Debug Layer in Direct3D 11.1 Metro Style Applications

DirectX developers might (should) be familiar with the Debug Layer. This is a piece of code that you can inject into Direct3D for debugging instrumentation. When you create a D3D device, by default – Direct3D is a very thin layer that allows you to achieve maximum performance from your API calls through the drivers to the hardware. In fact it is so thin, that when an error occurs – you only get one of few error codes. This might make you wonder why that API call you are making is failing. Did you forget to pad that constant buffer struct to a multiple of 16 bytes size? Or perhaps you passed an invalid combination of flags to that other method. Well, for years now – you could get all that information by enabling the Debug Layer, but how do you do that in the WinRT world?

In Direct3D 10 you might have used the D3D10_CREATE_DEVICE_DEBUG flag with a D3D10CreateDeviceAndSwapChain or D3D10CreateDevice call. In a D3D 11.1-based Metro style app you get an analogous D3D11_CREATE_DEVICE_DEBUG flag to pass to D3D11CreateDevice and in fact the Direct3D App project template does that for you in the Debug Solution Configuration.

#if defined(_DEBUG)
    // If the project is in a debug build, enable debugging via SDK Layers with this flag.
    creationFlags |= D3D11_CREATE_DEVICE_DEBUG;

I believe the difference is that you used to need to something like this to trace the errors:

#include <dxerr.h> // link to dxerr.lib

HRESULT hr = CreateDevice( ... );
if( FAILED(hr) )
     DXTrace( __FILE__, __LINE__, hr, DXGetErrorDescription(hr), FALSE );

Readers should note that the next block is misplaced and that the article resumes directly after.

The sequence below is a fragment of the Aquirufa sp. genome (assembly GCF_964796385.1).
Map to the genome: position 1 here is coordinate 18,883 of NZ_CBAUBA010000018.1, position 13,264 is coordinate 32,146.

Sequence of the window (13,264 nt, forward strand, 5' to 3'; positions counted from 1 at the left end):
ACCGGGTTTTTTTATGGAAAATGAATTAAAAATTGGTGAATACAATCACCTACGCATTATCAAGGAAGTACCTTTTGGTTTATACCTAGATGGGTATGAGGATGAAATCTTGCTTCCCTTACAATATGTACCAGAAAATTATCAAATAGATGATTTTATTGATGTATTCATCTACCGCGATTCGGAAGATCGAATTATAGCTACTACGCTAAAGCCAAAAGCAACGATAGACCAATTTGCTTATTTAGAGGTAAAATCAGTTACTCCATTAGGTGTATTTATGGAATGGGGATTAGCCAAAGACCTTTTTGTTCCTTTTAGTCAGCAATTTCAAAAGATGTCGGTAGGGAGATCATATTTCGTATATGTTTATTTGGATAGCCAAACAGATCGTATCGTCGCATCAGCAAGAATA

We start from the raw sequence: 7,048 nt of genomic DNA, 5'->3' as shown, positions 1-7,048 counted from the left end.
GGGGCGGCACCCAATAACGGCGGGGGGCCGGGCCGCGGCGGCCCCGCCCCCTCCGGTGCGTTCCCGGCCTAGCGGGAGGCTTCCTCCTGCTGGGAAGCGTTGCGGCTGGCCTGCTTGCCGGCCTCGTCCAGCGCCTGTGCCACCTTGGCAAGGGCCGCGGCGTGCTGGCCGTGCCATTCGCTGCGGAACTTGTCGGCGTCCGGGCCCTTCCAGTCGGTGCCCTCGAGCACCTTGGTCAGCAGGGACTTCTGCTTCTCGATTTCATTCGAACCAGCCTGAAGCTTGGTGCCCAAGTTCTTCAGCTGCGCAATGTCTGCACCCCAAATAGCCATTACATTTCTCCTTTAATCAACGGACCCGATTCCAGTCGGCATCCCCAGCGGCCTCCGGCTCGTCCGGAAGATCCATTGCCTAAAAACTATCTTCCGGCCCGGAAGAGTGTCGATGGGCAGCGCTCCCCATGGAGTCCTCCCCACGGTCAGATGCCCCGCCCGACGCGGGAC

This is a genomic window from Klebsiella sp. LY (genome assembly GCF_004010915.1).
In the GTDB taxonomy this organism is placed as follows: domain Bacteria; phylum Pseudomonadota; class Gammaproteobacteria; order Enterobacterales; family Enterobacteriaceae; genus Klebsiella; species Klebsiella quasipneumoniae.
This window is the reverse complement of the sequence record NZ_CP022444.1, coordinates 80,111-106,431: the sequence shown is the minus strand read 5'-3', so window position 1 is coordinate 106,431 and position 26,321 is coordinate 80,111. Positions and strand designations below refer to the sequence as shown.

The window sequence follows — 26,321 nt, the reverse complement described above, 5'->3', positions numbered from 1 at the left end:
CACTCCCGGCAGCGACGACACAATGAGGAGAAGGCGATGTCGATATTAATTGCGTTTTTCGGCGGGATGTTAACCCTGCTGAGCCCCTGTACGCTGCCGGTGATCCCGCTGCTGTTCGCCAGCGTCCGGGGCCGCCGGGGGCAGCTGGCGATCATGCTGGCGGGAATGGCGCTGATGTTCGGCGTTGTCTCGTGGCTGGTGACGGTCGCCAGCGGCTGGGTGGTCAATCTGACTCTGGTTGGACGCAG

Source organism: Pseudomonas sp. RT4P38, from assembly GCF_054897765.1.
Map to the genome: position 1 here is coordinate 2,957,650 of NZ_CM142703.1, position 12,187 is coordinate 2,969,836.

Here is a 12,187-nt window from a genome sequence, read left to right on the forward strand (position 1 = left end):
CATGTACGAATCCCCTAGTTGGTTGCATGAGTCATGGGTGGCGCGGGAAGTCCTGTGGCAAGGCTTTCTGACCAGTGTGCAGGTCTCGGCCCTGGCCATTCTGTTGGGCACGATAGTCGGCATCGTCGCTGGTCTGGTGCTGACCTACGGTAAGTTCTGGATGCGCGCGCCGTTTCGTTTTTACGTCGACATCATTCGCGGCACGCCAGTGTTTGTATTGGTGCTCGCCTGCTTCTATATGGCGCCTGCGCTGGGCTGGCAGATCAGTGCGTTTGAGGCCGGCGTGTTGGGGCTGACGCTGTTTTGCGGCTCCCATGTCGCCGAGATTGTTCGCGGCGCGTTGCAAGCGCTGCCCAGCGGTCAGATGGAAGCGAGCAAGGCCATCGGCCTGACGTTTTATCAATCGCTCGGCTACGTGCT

DxErr is not available in Windows 8 though. I spent some time looking for it and trying to add some tracing in DirectXHelper.h/DX::ThrowIfFailed() until I decided to check the Output Window (Ctrl+W,O) and lo and behold – there are all the helpful messages like:

D3D11 ERROR: ID3D11Device::CreateBuffer: The Dimensions are invalid. For ConstantBuffers, marked with the D3D11_BIND_CONSTANT_BUFFER BindFlag, the ByteWidth (value = 4) must be a multiple of 16.  ByteWidth must also be less than or equal to 65536 on the current driver. [ STATE_CREATION ERROR #66: CREATEBUFFER_INVALIDDIMENSIONS]

You can also tag your resources using SetPrivateData calls to get names of allocated objects when looking at memory leaks. Then there are new shader tracing APIs that you can explore. Lots of helpful tools that make developing in Direct3D a bit more sane. The gist of it though is that if you get exceptions in your Direct3D code you should look at your Output Window before doing anything else.

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2 thoughts on “Debug Layer in Direct3D 11.1 Metro Style Applications

  1. xyzzer says:

    Note – for general purpose tracing from your C++ code – you can call OutputDebugString(L”Trace”). If you build a trace line from a Platform::String – you just need to pass its ->Data.

  2. xyzzer says:

    Also – this article mentions how you would open a console window in a WinRT app:

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